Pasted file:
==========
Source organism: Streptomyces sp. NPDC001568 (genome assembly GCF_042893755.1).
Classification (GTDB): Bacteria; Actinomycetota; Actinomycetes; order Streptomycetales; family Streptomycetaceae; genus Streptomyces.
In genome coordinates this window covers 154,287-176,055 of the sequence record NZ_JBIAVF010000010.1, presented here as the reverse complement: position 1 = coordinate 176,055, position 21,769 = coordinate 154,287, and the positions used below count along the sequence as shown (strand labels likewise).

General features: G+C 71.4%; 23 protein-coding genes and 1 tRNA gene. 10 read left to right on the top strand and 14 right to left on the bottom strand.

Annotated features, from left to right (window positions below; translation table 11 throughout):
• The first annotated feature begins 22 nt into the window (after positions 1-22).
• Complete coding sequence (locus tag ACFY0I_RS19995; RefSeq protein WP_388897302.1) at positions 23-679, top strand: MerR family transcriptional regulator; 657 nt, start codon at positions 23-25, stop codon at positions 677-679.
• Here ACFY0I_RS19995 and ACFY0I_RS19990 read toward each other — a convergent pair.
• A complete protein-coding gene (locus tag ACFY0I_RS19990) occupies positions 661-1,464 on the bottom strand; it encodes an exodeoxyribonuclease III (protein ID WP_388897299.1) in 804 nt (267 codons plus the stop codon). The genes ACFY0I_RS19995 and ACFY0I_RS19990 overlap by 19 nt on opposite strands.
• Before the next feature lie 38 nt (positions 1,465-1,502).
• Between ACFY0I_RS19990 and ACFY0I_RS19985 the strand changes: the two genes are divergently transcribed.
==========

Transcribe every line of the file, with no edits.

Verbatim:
Source organism: Streptomyces sp. NPDC001568 (genome assembly GCF_042893755.1).
Classification (GTDB): Bacteria; Actinomycetota; Actinomycetes; order Streptomycetales; family Streptomycetaceae; genus Streptomyces.
In genome coordinates this window covers 154,287-176,055 of the sequence record NZ_JBIAVF010000010.1, presented here as the reverse complement: position 1 = coordinate 176,055, position 21,769 = coordinate 154,287, and the positions used below count along the sequence as shown (strand labels likewise).

General features: G+C 71.4%; 23 protein-coding genes and 1 tRNA gene. 10 read left to right on the top strand and 14 right to left on the bottom strand.

Annotated features, from left to right (window positions below; translation table 11 throughout):
• The first annotated feature begins 22 nt into the window (after positions 1-22).
• Complete coding sequence (locus tag ACFY0I_RS19995; RefSeq protein WP_388897302.1) at positions 23-679, top strand: MerR family transcriptional regulator; 657 nt, start codon at positions 23-25, stop codon at positions 677-679.
• Here ACFY0I_RS19995 and ACFY0I_RS19990 read toward each other — a convergent pair.
• A complete protein-coding gene (locus tag ACFY0I_RS19990) occupies positions 661-1,464 on the bottom strand; it encodes an exodeoxyribonuclease III (protein ID WP_388897299.1) in 804 nt (267 codons plus the stop codon). The genes ACFY0I_RS19995 and ACFY0I_RS19990 overlap by 19 nt on opposite strands.
• Before the next feature lie 38 nt (positions 1,465-1,502).
• Between ACFY0I_RS19990 and ACFY0I_RS19985 the strand changes: the two genes are divergently transcribed.